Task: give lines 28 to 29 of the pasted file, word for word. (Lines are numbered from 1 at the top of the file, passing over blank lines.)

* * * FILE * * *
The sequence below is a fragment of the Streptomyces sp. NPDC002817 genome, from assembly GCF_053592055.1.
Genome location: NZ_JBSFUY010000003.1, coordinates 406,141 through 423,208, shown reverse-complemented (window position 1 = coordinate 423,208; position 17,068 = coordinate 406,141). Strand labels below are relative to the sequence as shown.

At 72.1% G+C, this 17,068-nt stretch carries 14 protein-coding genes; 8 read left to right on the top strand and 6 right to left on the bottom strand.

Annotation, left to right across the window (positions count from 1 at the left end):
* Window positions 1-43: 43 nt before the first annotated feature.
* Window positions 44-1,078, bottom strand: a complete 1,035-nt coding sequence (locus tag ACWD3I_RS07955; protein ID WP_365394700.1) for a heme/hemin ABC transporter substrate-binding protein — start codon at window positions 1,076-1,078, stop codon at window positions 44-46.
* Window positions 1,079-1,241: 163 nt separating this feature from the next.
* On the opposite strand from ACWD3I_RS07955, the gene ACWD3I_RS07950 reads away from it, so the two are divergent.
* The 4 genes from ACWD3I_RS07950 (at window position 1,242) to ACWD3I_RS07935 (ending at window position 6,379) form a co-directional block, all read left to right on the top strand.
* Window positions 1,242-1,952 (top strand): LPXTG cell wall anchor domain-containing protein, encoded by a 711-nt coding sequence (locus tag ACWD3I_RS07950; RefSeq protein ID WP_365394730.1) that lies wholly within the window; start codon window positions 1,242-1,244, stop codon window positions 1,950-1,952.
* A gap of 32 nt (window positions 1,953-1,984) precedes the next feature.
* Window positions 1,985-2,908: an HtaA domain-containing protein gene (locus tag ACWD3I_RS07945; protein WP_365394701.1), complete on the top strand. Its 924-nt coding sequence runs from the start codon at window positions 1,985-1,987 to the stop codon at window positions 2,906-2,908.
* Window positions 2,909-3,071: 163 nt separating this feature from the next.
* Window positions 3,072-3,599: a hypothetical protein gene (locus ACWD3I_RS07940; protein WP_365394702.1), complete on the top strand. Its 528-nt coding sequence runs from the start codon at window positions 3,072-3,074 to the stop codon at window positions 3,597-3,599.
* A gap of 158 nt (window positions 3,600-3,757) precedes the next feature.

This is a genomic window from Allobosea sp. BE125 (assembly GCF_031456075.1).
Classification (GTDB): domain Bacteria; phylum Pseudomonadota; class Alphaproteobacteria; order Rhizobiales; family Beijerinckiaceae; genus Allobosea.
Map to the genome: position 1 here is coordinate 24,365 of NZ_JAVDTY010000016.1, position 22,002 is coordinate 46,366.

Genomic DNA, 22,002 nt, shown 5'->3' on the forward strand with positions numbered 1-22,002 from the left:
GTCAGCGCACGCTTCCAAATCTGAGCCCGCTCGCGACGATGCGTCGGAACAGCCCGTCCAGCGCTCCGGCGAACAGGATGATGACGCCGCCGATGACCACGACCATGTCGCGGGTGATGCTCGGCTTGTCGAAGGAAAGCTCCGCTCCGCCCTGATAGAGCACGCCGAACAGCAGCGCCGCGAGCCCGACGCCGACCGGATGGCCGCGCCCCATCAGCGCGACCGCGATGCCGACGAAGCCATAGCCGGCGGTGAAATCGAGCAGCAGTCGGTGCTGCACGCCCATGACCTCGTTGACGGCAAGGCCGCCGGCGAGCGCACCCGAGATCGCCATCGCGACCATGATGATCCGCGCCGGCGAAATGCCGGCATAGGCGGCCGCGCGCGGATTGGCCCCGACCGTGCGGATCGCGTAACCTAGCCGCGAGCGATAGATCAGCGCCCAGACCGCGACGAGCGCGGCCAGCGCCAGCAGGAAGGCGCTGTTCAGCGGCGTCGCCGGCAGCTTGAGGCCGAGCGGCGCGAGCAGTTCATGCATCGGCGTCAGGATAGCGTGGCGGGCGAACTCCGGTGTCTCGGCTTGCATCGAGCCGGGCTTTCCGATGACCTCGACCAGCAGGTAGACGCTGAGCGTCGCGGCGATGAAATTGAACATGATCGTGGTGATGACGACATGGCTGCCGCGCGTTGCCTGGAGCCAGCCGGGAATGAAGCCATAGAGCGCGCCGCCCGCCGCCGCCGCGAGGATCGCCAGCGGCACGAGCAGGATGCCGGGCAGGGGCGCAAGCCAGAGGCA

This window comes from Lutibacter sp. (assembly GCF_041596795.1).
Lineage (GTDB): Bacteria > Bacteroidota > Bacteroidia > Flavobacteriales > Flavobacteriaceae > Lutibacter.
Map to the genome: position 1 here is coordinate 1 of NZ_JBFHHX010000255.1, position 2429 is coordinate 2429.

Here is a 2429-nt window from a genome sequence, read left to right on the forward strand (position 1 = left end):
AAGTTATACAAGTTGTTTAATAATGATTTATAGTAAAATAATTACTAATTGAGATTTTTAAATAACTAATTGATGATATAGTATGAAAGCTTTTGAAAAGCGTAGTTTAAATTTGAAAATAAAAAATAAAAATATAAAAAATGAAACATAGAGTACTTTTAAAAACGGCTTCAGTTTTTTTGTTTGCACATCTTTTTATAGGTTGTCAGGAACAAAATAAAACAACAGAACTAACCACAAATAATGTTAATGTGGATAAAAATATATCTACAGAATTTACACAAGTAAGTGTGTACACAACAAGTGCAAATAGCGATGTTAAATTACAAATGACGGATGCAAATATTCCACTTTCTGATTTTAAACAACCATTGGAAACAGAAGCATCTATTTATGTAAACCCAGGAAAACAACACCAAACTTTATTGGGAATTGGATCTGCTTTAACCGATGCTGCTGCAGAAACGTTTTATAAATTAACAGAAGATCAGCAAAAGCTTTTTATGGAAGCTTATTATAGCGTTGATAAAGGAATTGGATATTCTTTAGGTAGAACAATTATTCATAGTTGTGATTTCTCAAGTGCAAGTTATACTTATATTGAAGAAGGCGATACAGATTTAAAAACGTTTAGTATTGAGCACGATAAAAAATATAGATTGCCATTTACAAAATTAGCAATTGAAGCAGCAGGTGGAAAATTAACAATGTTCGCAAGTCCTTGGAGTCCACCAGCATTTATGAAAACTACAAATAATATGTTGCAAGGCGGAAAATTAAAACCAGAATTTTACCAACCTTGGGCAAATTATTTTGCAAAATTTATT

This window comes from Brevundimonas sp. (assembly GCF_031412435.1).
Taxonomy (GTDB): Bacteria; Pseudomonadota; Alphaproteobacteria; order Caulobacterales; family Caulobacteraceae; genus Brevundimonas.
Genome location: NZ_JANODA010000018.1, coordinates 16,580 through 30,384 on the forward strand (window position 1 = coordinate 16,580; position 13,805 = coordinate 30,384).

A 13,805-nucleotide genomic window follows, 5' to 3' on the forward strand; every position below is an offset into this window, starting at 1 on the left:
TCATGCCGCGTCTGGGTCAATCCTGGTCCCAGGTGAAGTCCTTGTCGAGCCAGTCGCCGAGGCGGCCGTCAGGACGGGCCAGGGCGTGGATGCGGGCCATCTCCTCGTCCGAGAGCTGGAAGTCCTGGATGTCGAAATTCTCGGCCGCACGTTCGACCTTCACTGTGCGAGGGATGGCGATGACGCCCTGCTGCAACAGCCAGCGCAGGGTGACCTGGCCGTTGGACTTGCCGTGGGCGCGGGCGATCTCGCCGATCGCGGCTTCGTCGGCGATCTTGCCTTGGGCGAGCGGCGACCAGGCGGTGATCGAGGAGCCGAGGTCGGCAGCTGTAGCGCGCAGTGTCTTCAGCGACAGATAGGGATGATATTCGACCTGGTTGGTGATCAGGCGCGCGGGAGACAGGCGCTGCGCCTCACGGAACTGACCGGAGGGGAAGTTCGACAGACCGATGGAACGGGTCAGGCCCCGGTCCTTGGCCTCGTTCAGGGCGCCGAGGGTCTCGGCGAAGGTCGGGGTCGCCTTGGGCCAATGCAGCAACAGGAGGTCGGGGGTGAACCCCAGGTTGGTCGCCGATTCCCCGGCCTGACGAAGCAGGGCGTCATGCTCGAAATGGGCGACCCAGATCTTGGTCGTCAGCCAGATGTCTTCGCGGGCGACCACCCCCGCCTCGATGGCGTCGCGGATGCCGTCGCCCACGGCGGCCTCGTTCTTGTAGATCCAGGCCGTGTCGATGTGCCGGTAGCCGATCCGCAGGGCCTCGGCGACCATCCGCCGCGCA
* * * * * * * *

Genome location: NZ_JANODA010000018.1, coordinates 16,580 through 30,384 on the forward strand (window position 1 = coordinate 16,580; position 13,805 = coordinate 30,384).

A 13,805-nucleotide genomic window follows, 5' to 3' on the forward strand; every position below is an offset into this window, starting at 1 on the left: